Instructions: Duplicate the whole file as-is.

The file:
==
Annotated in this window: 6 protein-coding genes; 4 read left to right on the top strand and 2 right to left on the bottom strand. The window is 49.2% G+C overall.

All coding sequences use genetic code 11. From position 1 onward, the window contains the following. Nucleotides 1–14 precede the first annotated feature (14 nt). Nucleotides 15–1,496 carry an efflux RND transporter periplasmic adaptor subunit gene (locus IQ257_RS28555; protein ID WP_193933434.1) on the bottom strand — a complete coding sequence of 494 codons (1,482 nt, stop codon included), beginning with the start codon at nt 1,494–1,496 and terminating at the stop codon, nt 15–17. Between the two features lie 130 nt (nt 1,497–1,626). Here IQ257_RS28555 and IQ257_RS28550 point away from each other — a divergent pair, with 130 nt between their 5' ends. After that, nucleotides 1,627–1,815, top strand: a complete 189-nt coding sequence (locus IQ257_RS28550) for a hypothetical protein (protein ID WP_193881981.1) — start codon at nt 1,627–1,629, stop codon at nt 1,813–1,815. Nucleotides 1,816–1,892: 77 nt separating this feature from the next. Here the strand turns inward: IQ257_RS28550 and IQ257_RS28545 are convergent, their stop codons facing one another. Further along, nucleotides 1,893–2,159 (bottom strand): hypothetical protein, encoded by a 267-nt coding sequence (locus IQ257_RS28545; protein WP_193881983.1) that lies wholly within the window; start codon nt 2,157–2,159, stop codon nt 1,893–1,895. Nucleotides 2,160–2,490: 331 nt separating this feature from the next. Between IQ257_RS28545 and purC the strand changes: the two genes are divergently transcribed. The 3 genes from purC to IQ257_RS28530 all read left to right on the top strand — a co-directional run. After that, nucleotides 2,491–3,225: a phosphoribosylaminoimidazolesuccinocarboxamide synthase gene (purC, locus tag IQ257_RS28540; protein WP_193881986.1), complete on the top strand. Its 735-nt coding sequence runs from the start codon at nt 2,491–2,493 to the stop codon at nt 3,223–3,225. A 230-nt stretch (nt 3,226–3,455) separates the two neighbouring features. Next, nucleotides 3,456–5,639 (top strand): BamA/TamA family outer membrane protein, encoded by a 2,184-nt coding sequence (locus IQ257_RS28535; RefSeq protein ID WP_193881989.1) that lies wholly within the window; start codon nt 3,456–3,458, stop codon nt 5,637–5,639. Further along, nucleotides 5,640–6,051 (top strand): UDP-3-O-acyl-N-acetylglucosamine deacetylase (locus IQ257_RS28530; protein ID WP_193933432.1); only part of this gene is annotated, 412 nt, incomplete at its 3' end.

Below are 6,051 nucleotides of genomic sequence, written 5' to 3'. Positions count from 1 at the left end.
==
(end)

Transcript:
Annotated in this window: 6 protein-coding genes; 4 read left to right on the top strand and 2 right to left on the bottom strand. The window is 49.2% G+C overall.

All coding sequences use genetic code 11. From position 1 onward, the window contains the following. Nucleotides 1–14 precede the first annotated feature (14 nt). Nucleotides 15–1,496 carry an efflux RND transporter periplasmic adaptor subunit gene (locus IQ257_RS28555; protein ID WP_193933434.1) on the bottom strand — a complete coding sequence of 494 codons (1,482 nt, stop codon included), beginning with the start codon at nt 1,494–1,496 and terminating at the stop codon, nt 15–17. Between the two features lie 130 nt (nt 1,497–1,626). Here IQ257_RS28555 and IQ257_RS28550 point away from each other — a divergent pair, with 130 nt between their 5' ends. After that, nucleotides 1,627–1,815, top strand: a complete 189-nt coding sequence (locus IQ257_RS28550) for a hypothetical protein (protein ID WP_193881981.1) — start codon at nt 1,627–1,629, stop codon at nt 1,813–1,815. Nucleotides 1,816–1,892: 77 nt separating this feature from the next. Here the strand turns inward: IQ257_RS28550 and IQ257_RS28545 are convergent, their stop codons facing one another. Further along, nucleotides 1,893–2,159 (bottom strand): hypothetical protein, encoded by a 267-nt coding sequence (locus IQ257_RS28545; protein WP_193881983.1) that lies wholly within the window; start codon nt 2,157–2,159, stop codon nt 1,893–1,895. Nucleotides 2,160–2,490: 331 nt separating this feature from the next. Between IQ257_RS28545 and purC the strand changes: the two genes are divergently transcribed. The 3 genes from purC to IQ257_RS28530 all read left to right on the top strand — a co-directional run. After that, nucleotides 2,491–3,225: a phosphoribosylaminoimidazolesuccinocarboxamide synthase gene (purC, locus tag IQ257_RS28540; protein WP_193881986.1), complete on the top strand. Its 735-nt coding sequence runs from the start codon at nt 2,491–2,493 to the stop codon at nt 3,223–3,225. A 230-nt stretch (nt 3,226–3,455) separates the two neighbouring features. Next, nucleotides 3,456–5,639 (top strand): BamA/TamA family outer membrane protein, encoded by a 2,184-nt coding sequence (locus IQ257_RS28535; RefSeq protein ID WP_193881989.1) that lies wholly within the window; start codon nt 3,456–3,458, stop codon nt 5,637–5,639. Further along, nucleotides 5,640–6,051 (top strand): UDP-3-O-acyl-N-acetylglucosamine deacetylase (locus IQ257_RS28530; protein ID WP_193933432.1); only part of this gene is annotated, 412 nt, incomplete at its 3' end.

Below are 6,051 nucleotides of genomic sequence, written 5' to 3'. Positions count from 1 at the left end.